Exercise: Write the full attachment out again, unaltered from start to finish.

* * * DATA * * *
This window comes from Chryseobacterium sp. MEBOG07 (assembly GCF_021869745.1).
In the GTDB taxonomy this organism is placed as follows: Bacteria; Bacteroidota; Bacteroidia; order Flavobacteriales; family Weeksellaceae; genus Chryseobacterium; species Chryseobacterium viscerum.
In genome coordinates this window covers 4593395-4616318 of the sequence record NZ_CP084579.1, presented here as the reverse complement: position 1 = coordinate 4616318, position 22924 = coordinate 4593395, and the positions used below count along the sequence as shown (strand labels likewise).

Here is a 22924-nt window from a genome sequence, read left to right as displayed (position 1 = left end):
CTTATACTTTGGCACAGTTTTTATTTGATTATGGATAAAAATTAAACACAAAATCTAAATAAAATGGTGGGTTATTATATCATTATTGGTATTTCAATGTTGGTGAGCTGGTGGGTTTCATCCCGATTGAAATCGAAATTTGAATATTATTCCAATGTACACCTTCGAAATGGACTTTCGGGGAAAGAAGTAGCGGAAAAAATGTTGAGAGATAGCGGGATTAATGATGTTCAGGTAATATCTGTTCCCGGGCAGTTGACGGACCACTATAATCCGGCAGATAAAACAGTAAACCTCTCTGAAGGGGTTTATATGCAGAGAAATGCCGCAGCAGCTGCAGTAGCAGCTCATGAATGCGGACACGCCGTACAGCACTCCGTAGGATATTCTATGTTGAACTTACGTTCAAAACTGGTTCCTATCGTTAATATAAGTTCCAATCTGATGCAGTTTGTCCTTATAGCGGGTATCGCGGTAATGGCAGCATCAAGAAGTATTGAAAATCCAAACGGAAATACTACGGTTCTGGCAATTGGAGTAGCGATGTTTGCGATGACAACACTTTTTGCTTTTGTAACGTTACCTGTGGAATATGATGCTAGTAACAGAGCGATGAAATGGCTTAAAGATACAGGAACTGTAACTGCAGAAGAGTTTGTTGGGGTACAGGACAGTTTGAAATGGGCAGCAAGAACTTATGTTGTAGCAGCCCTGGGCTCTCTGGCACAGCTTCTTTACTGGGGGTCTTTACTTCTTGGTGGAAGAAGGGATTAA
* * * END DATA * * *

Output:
This window comes from Chryseobacterium sp. MEBOG07 (assembly GCF_021869745.1).
In the GTDB taxonomy this organism is placed as follows: Bacteria; Bacteroidota; Bacteroidia; order Flavobacteriales; family Weeksellaceae; genus Chryseobacterium; species Chryseobacterium viscerum.
In genome coordinates this window covers 4593395-4616318 of the sequence record NZ_CP084579.1, presented here as the reverse complement: position 1 = coordinate 4616318, position 22924 = coordinate 4593395, and the positions used below count along the sequence as shown (strand labels likewise).

Here is a 22924-nt window from a genome sequence, read left to right as displayed (position 1 = left end):
CTTATACTTTGGCACAGTTTTTATTTGATTATGGATAAAAATTAAACACAAAATCTAAATAAAATGGTGGGTTATTATATCATTATTGGTATTTCAATGTTGGTGAGCTGGTGGGTTTCATCCCGATTGAAATCGAAATTTGAATATTATTCCAATGTACACCTTCGAAATGGACTTTCGGGGAAAGAAGTAGCGGAAAAAATGTTGAGAGATAGCGGGATTAATGATGTTCAGGTAATATCTGTTCCCGGGCAGTTGACGGACCACTATAATCCGGCAGATAAAACAGTAAACCTCTCTGAAGGGGTTTATATGCAGAGAAATGCCGCAGCAGCTGCAGTAGCAGCTCATGAATGCGGACACGCCGTACAGCACTCCGTAGGATATTCTATGTTGAACTTACGTTCAAAACTGGTTCCTATCGTTAATATAAGTTCCAATCTGATGCAGTTTGTCCTTATAGCGGGTATCGCGGTAATGGCAGCATCAAGAAGTATTGAAAATCCAAACGGAAATACTACGGTTCTGGCAATTGGAGTAGCGATGTTTGCGATGACAACACTTTTTGCTTTTGTAACGTTACCTGTGGAATATGATGCTAGTAACAGAGCGATGAAATGGCTTAAAGATACAGGAACTGTAACTGCAGAAGAGTTTGTTGGGGTACAGGACAGTTTGAAATGGGCAGCAAGAACTTATGTTGTAGCAGCCCTGGGCTCTCTGGCACAGCTTCTTTACTGGGGGTCTTTACTTCTTGGTGGAAGAAGGGATTAA